As a conclusion to this part of the story, Rav Goren explained that once he completed this new Nusah Achid IDF Haggadah he brought a copy to Ben-Gurion who asked him how many different versions of the Haggada previously existed. Rav Goren answered that there were eleven. “Well,” he responded, “now there are twelve, because you have added another one.”
Nusach Achid siddur
But now, having produced the Nusach Achid Haggadah, Rav Goren set his sights on a far more complex project which was to create a unified Nusach Achid siddur to avoid what was then common practice that on IDF bases each soldier from a different background would pray separately according to their own prayer rite – Ashkenazi, Sefardi, Sefard, & Yemenite. Like the Haggadah, Rav Goren hoped to find – and if necessary, create – some kind of compromise position that would come close to satisfying these different customs.
Now just for a moment, it is worthwhile thinking about the difference between the Haggadah and the siddur. As we know, the Haggadah is a collection of different texts, and though some communities recited these texts at different points in the Seder, they generally recited the same texts – which means that their difference was primarily one of structure and flow.
However, when we compare Ashkenazi, Sefardi, Sefard, & Yemenite siddurim we find many more differences – not in terms of structure, but of text, with some saying one thing, and others saying another.
For example, in an Ashkenazi siddur, the prayer in the Amida starts with the words:
שמע קולנו ה’ אלוהינו, חוס ורחם עלינו
Hear our voice, Lord Our God, have mercy upon us
שְׁמַע קולֵנוּ ה’ אֱלהֵינוּ. אָב הָרַחֲמָן חוּס רַחֵם עָלֵינוּ
Hear our voice, Lord Our God, O merciful father, have mercy upon us
Whereas in Nusach Sefard they say:
אב הרחמן, שמע קולנו ה’ אלוהינו, חוס ורחם עלינו
O merciful father, Hear our voice, have mercy upon us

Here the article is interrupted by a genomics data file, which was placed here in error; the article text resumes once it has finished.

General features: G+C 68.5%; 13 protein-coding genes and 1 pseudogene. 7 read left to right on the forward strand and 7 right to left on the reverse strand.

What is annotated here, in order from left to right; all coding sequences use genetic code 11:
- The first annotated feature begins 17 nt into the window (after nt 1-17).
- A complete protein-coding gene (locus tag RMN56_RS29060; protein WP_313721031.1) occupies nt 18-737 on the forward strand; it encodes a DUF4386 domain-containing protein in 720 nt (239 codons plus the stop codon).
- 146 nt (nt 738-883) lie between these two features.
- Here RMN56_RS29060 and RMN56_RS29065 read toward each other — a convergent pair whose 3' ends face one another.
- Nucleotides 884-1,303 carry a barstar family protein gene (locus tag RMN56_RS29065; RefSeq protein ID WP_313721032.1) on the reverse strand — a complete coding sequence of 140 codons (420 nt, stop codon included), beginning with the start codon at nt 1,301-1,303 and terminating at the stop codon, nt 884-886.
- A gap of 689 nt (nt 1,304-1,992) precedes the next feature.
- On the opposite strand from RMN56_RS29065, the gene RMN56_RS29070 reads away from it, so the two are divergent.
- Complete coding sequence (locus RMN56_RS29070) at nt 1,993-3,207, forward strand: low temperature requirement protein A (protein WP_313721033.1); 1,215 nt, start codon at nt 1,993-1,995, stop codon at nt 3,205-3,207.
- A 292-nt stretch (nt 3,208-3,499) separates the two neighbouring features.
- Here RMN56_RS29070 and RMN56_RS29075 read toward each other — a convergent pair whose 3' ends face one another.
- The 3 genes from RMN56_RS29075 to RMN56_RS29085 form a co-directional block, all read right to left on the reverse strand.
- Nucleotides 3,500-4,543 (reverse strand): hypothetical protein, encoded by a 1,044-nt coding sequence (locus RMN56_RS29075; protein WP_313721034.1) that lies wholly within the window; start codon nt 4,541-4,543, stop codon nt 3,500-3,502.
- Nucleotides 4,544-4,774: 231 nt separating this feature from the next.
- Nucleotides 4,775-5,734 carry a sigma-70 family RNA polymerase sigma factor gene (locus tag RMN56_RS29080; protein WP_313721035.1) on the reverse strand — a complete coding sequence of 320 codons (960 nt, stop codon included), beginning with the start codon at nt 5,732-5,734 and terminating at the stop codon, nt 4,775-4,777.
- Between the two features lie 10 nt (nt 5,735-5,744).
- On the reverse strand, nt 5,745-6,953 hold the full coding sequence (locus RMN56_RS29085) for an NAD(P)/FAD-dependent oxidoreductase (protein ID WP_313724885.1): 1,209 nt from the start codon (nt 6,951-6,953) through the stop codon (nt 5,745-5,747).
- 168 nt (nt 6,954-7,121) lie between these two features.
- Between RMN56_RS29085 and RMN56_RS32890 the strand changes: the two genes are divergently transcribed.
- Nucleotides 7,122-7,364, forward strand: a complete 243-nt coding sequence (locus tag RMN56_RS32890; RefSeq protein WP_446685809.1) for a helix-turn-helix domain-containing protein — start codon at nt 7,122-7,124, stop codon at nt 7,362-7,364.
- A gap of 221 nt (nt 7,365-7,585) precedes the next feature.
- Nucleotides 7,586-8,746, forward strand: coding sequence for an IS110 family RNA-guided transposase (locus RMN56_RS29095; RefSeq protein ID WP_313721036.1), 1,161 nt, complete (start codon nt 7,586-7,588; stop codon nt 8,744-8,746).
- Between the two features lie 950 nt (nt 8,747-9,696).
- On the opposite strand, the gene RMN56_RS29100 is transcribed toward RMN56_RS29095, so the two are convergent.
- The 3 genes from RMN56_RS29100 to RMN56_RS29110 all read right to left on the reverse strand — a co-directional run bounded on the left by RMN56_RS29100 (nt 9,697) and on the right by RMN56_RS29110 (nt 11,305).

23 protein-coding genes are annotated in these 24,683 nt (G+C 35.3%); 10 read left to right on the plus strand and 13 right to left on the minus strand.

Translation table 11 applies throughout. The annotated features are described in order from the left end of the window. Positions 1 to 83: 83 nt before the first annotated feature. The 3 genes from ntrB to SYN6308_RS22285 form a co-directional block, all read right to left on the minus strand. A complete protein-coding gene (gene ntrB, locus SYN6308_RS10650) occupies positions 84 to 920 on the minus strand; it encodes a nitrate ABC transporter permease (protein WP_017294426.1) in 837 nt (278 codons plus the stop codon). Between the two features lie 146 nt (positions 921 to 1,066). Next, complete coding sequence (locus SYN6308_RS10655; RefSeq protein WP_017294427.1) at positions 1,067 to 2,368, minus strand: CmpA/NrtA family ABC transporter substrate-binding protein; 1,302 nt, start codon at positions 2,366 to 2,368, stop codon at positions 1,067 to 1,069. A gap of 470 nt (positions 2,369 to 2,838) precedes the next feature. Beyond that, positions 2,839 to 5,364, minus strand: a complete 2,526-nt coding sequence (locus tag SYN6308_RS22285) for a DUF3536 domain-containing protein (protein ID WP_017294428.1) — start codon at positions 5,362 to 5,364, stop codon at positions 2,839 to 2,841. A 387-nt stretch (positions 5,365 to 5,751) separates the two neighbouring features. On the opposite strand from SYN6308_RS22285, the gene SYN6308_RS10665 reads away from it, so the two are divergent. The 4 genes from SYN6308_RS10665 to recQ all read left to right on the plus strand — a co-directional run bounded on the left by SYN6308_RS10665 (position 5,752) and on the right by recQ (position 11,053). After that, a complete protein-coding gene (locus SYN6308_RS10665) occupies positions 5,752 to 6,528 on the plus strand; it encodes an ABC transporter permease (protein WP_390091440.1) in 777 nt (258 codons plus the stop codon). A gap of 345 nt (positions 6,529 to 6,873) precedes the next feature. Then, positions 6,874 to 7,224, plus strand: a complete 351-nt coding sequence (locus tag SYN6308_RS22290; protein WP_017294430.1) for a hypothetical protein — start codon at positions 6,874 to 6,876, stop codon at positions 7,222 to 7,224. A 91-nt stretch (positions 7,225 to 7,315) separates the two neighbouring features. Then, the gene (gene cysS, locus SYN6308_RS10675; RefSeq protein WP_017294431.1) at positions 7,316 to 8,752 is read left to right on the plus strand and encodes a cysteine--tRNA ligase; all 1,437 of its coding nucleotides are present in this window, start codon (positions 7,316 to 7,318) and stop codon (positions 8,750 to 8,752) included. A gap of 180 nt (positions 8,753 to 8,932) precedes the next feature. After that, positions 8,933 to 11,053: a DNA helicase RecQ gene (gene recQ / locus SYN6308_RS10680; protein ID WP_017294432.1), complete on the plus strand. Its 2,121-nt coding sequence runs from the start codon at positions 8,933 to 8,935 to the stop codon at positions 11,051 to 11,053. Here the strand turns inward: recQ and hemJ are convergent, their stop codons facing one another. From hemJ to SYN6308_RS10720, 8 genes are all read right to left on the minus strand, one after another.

Certainly, they are all basically saying the same thing, but for Nusah Achid Rav Goren knew that he’d have to make a choice between them or create a new version based on all of them. So what did he do?
Rav Goren addresses this question in a responsum where he writes:
“A solution to this problem of establishing the nusach is exceedingly difficult. Of course, there is no intention that this discussion will lead to choosing one nusach from all others and to force it onto those of differing customs. This approach will certainly be regarded as a failed one and, in fact, there is no justification for it to succeed since no individual nusach can regard itself as the bechor – the firstborn – over all others.”
However, he continues by explaining that:
“there is an inclination to establish Nusach Ari – which is accepted both among the Chassidic Ashkenazi communities, and also Sefardic communities – as the nusach that should be used for all communities. Still, even if we find within Nusach Ari the foundation for Nusach Achid, nevertheless we will not solve the problem through this, since there are many great differences between Nusach Ari and other nusachaot, and this too stirs up halachic problems concerning those other communities. A solution like this does not reflect the merging of the diaspora communities that we each come from and which reflects the vision of the ingathering of the exiles. Still, the intention underlying this effort is to somehow to synthesise the different nuschaot, and in doing so, merge the best and most beautiful of all the nuschaot. Yet, when it came to fulfilling this task, we confronted many halachic challenges that were difficult to solve since many differences in nuschaot are based on particular halachic positions that differ from each other.”
Basically, what we see from here is that notwithstanding Rav Goren’s almost messianic vision, this vision was practically impossible to realise unless he was prepared to choose one nusach over another, and let’s not forget what he’d previously said, that ‘no individual nusach can regard itself as the bechor – the firstborn – over all others’. Still, unless choices were made, the entire project would have to be shelved.
Given all this, Rabbi Goren took a second look at the problem and tried to identify the nusach that was most similar to all others, and according to him, this was the prayer rite recited by the Vilna Gaon which, though I haven’t mentioned it until now, was a fusion of Ashkenazic liturgical custom along with numerous mystical sensitivities.
But why was Rav Goren so keen to meet this task? Naturally, one might think that Rabbi Goren was only driven by the practical needs of soldiers of the IDF. However, it is noteworthy that he ends his responsum by adding that ‘the task is exceedingly difficult, but the framework of the IDF is the only one where it is possible – and necessary – to begin this task’. What this means is that Rav Goren really believed that, in time, synagogues across the country would begin praying in accordance with Nusach Achid.